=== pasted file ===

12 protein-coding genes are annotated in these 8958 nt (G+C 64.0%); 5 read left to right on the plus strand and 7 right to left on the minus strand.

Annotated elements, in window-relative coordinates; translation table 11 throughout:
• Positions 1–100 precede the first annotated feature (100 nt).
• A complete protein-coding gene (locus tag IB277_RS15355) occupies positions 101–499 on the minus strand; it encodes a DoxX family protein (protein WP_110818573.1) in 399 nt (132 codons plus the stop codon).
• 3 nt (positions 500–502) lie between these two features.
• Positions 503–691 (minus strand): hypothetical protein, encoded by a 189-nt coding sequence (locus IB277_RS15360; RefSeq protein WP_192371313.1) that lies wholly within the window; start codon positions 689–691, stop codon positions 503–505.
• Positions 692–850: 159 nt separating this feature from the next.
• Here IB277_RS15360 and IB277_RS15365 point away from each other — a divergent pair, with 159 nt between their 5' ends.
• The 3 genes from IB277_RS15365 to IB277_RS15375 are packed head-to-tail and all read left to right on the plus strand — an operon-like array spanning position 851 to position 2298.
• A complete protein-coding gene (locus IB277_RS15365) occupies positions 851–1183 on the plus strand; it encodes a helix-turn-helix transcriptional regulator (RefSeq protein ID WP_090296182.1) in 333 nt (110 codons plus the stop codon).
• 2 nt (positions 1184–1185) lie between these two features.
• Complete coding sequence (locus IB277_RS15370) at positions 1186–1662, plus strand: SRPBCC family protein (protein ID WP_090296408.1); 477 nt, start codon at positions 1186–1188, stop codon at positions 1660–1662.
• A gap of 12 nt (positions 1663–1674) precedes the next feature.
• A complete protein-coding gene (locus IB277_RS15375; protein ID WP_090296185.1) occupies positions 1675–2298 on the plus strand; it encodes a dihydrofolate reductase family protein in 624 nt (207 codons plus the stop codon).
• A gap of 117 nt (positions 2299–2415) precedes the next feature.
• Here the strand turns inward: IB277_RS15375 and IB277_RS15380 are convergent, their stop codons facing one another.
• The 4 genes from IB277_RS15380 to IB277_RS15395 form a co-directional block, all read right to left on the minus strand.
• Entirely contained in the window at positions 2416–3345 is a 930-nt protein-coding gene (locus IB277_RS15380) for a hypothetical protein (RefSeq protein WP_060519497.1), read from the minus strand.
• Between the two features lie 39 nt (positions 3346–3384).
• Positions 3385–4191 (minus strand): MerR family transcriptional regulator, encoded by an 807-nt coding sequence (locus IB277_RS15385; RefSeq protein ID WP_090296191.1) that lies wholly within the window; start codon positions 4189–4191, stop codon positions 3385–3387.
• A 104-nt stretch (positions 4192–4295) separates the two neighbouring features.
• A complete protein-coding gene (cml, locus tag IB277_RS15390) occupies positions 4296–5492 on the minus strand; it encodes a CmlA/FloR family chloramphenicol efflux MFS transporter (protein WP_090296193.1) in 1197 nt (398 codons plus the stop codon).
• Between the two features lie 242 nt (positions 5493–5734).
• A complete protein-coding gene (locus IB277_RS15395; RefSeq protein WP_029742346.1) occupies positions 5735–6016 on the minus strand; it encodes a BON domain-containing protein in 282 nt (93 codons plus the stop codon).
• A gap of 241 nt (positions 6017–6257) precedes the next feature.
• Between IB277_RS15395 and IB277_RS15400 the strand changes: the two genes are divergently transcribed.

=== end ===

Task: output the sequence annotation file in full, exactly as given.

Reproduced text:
12 protein-coding genes are annotated in these 8958 nt (G+C 64.0%); 5 read left to right on the plus strand and 7 right to left on the minus strand.

Annotated elements, in window-relative coordinates; translation table 11 throughout:
• Positions 1–100 precede the first annotated feature (100 nt).
• A complete protein-coding gene (locus tag IB277_RS15355) occupies positions 101–499 on the minus strand; it encodes a DoxX family protein (protein WP_110818573.1) in 399 nt (132 codons plus the stop codon).
• 3 nt (positions 500–502) lie between these two features.
• Positions 503–691 (minus strand): hypothetical protein, encoded by a 189-nt coding sequence (locus IB277_RS15360; RefSeq protein WP_192371313.1) that lies wholly within the window; start codon positions 689–691, stop codon positions 503–505.
• Positions 692–850: 159 nt separating this feature from the next.
• Here IB277_RS15360 and IB277_RS15365 point away from each other — a divergent pair, with 159 nt between their 5' ends.
• The 3 genes from IB277_RS15365 to IB277_RS15375 are packed head-to-tail and all read left to right on the plus strand — an operon-like array spanning position 851 to position 2298.
• A complete protein-coding gene (locus IB277_RS15365) occupies positions 851–1183 on the plus strand; it encodes a helix-turn-helix transcriptional regulator (RefSeq protein ID WP_090296182.1) in 333 nt (110 codons plus the stop codon).
• 2 nt (positions 1184–1185) lie between these two features.
• Complete coding sequence (locus IB277_RS15370) at positions 1186–1662, plus strand: SRPBCC family protein (protein ID WP_090296408.1); 477 nt, start codon at positions 1186–1188, stop codon at positions 1660–1662.
• A gap of 12 nt (positions 1663–1674) precedes the next feature.
• A complete protein-coding gene (locus IB277_RS15375; protein ID WP_090296185.1) occupies positions 1675–2298 on the plus strand; it encodes a dihydrofolate reductase family protein in 624 nt (207 codons plus the stop codon).
• A gap of 117 nt (positions 2299–2415) precedes the next feature.
• Here the strand turns inward: IB277_RS15375 and IB277_RS15380 are convergent, their stop codons facing one another.
• The 4 genes from IB277_RS15380 to IB277_RS15395 form a co-directional block, all read right to left on the minus strand.
• Entirely contained in the window at positions 2416–3345 is a 930-nt protein-coding gene (locus IB277_RS15380) for a hypothetical protein (RefSeq protein WP_060519497.1), read from the minus strand.
• Between the two features lie 39 nt (positions 3346–3384).
• Positions 3385–4191 (minus strand): MerR family transcriptional regulator, encoded by an 807-nt coding sequence (locus IB277_RS15385; RefSeq protein ID WP_090296191.1) that lies wholly within the window; start codon positions 4189–4191, stop codon positions 3385–3387.
• A 104-nt stretch (positions 4192–4295) separates the two neighbouring features.
• A complete protein-coding gene (cml, locus tag IB277_RS15390) occupies positions 4296–5492 on the minus strand; it encodes a CmlA/FloR family chloramphenicol efflux MFS transporter (protein WP_090296193.1) in 1197 nt (398 codons plus the stop codon).
• Between the two features lie 242 nt (positions 5493–5734).
• A complete protein-coding gene (locus IB277_RS15395; RefSeq protein WP_029742346.1) occupies positions 5735–6016 on the minus strand; it encodes a BON domain-containing protein in 282 nt (93 codons plus the stop codon).
• A gap of 241 nt (positions 6017–6257) precedes the next feature.
• Between IB277_RS15395 and IB277_RS15400 the strand changes: the two genes are divergently transcribed.